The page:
That is something I can lean on and am thankful for. None of us has to go through these challenges alone.

I also find that laughter helps. I love to make people laugh. And as Bill Cosby said, “Through humor, you can soften some of the worst blows that life delivers. And once you find laughter, no matter how painful your situation might be, you can survive it.

Diabetes Blue Circle

What’s Up DOC?

So here I am with my first post on the new dblog. I’ve been sharing with the Diabetes Online Community (DOC) on Twitter so much lately I almost find myself throwing in # and @ signs in random sentences. It’s good to finally have a home built where I can stretch my thoughts out longer than 140 characters.

You can read the About Me section, and learn a little about me and my pump, Gort. Diabetes is a big part of my life, whether I like it or not. Whether ANYBODY likes it or not. I grew up with it being so taboo, so I am really thankful to now live in a world where I can be right out in the open about it. I feel like people see a needle, or a blood test kit, or vial of insulin, and without knowing specifically what those things are all about at that moment, they don’t immediately think you are a drug addict like it was when I was a kid.

I was in elementary school during the Reagan era, and Nancy Reagan’s “Just Say No” campaign on TV had the ever present images of needles and drug paraphernalia.

Nancy Reagan and the "Just Say No" CampaignImages of Just Say No

They would of course show these commercials during Saturday morning cartoons, exposing everyone to it, and beating into kids’ brains “Don’t use drugs!” Then I would show up at school, and someone would get sight of my syringes and vials, and game over…I was a drug user. Kids can be so cruel.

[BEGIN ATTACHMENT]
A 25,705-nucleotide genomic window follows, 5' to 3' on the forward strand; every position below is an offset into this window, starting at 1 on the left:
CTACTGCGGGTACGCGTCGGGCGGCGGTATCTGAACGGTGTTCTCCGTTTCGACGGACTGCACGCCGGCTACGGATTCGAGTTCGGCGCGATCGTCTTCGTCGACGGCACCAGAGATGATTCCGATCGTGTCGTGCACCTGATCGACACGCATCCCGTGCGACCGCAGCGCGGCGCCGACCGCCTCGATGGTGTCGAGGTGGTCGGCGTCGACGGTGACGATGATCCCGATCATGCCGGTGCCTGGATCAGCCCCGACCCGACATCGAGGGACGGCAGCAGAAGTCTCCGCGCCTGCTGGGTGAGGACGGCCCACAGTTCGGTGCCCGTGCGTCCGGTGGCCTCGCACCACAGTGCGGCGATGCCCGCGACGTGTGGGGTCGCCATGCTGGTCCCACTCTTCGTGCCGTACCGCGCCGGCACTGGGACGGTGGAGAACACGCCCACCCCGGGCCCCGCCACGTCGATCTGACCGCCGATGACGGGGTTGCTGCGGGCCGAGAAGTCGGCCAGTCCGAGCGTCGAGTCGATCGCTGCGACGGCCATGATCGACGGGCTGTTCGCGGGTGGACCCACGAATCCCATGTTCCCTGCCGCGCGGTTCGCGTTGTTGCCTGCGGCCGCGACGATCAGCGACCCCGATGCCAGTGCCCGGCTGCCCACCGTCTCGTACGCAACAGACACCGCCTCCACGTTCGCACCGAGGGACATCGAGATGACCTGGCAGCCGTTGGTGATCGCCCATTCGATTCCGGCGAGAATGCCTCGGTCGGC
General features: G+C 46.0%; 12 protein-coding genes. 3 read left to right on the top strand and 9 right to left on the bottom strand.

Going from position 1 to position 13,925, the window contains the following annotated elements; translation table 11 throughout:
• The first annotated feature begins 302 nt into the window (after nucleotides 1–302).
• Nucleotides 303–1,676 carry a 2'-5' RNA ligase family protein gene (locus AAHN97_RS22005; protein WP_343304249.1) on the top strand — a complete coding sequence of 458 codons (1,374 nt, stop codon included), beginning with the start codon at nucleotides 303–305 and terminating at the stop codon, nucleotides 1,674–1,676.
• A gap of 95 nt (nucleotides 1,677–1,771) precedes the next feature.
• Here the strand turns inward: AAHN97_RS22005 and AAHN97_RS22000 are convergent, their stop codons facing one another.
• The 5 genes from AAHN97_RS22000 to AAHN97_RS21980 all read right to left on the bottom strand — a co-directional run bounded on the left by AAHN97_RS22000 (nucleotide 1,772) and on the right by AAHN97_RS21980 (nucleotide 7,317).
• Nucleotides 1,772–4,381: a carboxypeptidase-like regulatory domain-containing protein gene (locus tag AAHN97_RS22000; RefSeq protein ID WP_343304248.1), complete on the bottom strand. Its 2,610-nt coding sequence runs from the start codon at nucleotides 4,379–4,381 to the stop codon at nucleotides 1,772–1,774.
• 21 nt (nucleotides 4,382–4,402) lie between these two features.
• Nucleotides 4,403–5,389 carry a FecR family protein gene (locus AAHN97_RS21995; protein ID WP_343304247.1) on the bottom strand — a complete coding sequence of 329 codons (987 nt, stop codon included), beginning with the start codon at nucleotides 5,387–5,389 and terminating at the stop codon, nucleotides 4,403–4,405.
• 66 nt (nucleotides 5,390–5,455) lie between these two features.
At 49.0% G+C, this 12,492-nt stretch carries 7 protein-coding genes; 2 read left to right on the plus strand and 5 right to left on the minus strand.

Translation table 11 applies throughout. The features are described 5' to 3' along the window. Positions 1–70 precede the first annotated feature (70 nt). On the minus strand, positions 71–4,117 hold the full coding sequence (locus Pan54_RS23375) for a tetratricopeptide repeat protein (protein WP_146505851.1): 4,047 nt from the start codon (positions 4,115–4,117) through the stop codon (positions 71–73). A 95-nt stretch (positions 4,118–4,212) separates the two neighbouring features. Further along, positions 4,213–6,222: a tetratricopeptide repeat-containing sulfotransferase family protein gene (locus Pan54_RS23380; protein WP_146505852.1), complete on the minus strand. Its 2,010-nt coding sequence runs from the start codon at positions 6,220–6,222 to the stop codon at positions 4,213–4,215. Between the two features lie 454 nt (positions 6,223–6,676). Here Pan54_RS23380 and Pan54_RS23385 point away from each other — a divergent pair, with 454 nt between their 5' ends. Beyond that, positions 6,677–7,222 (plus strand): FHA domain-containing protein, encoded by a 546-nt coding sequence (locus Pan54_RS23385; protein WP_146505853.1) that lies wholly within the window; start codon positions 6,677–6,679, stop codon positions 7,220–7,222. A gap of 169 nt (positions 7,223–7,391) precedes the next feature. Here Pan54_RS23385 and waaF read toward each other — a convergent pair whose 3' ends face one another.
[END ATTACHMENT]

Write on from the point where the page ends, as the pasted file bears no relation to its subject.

Maybe now I just have a lot more confidence, but I feel like the world has changed and matured. Today I can do a blood test right out in the middle of everyone, and I might get some side glances, but mostly people are just curious. I love that, and I love sharing and educating when they have questions. My favorite is when someone asks me right before I prick my finger if it hurts and I tell them no, prick my finger, and then scream bloody murder. That usually results in a laugh or two.

On top of that, the insulin pump (oh, the wonderful, wonderful pump!) has revolutionized diabetes even more by totally taking away the need to carry around syringes and vials anymore. It makes all of us T1’s so…free. We might still have to carry around a backpack full of other things, but it bids farewell to the days of having to ask a family member or close friend to stand in front of me while I draw my insulin out of the vial and shoot up.

This dblog is another voice, and another opportunity to bring diabetes out of the shadows. We can be diabetic, and do not have to be ashamed or feel we are less than anyone else, not ever. We don’t have to look in the mirror and see a broken machine. We may not have an automatic transmission like some people, but we can drive a manual transmission just fine. We have the technology, we have the science. We can do this!

And we will…every day…until there is a cure.

Diabetes Blue Circle